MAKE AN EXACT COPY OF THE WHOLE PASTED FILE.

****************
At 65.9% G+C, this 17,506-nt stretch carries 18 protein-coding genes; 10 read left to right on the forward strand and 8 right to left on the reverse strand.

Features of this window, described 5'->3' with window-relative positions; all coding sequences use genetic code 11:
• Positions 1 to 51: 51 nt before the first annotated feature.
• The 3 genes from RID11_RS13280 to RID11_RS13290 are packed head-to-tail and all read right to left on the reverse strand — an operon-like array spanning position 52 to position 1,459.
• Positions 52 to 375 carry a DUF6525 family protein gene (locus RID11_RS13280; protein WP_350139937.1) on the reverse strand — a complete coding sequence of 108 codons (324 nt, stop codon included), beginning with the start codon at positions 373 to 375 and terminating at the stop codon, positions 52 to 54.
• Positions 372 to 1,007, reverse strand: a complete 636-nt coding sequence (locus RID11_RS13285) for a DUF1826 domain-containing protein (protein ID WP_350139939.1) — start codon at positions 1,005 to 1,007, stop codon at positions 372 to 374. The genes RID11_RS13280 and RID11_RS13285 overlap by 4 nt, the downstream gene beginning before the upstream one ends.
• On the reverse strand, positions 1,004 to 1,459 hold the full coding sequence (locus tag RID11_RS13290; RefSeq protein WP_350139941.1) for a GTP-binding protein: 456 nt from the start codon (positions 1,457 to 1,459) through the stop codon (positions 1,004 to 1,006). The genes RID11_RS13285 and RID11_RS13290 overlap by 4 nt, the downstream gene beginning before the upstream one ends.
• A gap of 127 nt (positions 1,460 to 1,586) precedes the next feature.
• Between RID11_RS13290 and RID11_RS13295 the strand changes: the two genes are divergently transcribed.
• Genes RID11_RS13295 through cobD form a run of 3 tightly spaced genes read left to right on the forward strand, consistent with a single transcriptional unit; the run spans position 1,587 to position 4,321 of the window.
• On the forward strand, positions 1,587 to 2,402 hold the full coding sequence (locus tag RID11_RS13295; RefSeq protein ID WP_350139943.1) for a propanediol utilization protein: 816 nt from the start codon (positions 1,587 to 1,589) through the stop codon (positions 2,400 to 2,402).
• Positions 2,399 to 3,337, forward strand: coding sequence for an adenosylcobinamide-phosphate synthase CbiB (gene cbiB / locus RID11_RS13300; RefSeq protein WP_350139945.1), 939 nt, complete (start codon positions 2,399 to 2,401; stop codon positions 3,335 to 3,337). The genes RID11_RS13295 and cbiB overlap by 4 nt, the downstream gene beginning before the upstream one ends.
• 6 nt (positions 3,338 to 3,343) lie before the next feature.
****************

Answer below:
At 65.9% G+C, this 17,506-nt stretch carries 18 protein-coding genes; 10 read left to right on the forward strand and 8 right to left on the reverse strand.

Features of this window, described 5'->3' with window-relative positions; all coding sequences use genetic code 11:
• Positions 1 to 51: 51 nt before the first annotated feature.
• The 3 genes from RID11_RS13280 to RID11_RS13290 are packed head-to-tail and all read right to left on the reverse strand — an operon-like array spanning position 52 to position 1,459.
• Positions 52 to 375 carry a DUF6525 family protein gene (locus RID11_RS13280; protein WP_350139937.1) on the reverse strand — a complete coding sequence of 108 codons (324 nt, stop codon included), beginning with the start codon at positions 373 to 375 and terminating at the stop codon, positions 52 to 54.
• Positions 372 to 1,007, reverse strand: a complete 636-nt coding sequence (locus RID11_RS13285) for a DUF1826 domain-containing protein (protein ID WP_350139939.1) — start codon at positions 1,005 to 1,007, stop codon at positions 372 to 374. The genes RID11_RS13280 and RID11_RS13285 overlap by 4 nt, the downstream gene beginning before the upstream one ends.
• On the reverse strand, positions 1,004 to 1,459 hold the full coding sequence (locus tag RID11_RS13290; RefSeq protein WP_350139941.1) for a GTP-binding protein: 456 nt from the start codon (positions 1,457 to 1,459) through the stop codon (positions 1,004 to 1,006). The genes RID11_RS13285 and RID11_RS13290 overlap by 4 nt, the downstream gene beginning before the upstream one ends.
• A gap of 127 nt (positions 1,460 to 1,586) precedes the next feature.
• Between RID11_RS13290 and RID11_RS13295 the strand changes: the two genes are divergently transcribed.
• Genes RID11_RS13295 through cobD form a run of 3 tightly spaced genes read left to right on the forward strand, consistent with a single transcriptional unit; the run spans position 1,587 to position 4,321 of the window.
• On the forward strand, positions 1,587 to 2,402 hold the full coding sequence (locus tag RID11_RS13295; RefSeq protein ID WP_350139943.1) for a propanediol utilization protein: 816 nt from the start codon (positions 1,587 to 1,589) through the stop codon (positions 2,400 to 2,402).
• Positions 2,399 to 3,337, forward strand: coding sequence for an adenosylcobinamide-phosphate synthase CbiB (gene cbiB / locus RID11_RS13300; RefSeq protein WP_350139945.1), 939 nt, complete (start codon positions 2,399 to 2,401; stop codon positions 3,335 to 3,337). The genes RID11_RS13295 and cbiB overlap by 4 nt, the downstream gene beginning before the upstream one ends.
• 6 nt (positions 3,338 to 3,343) lie before the next feature.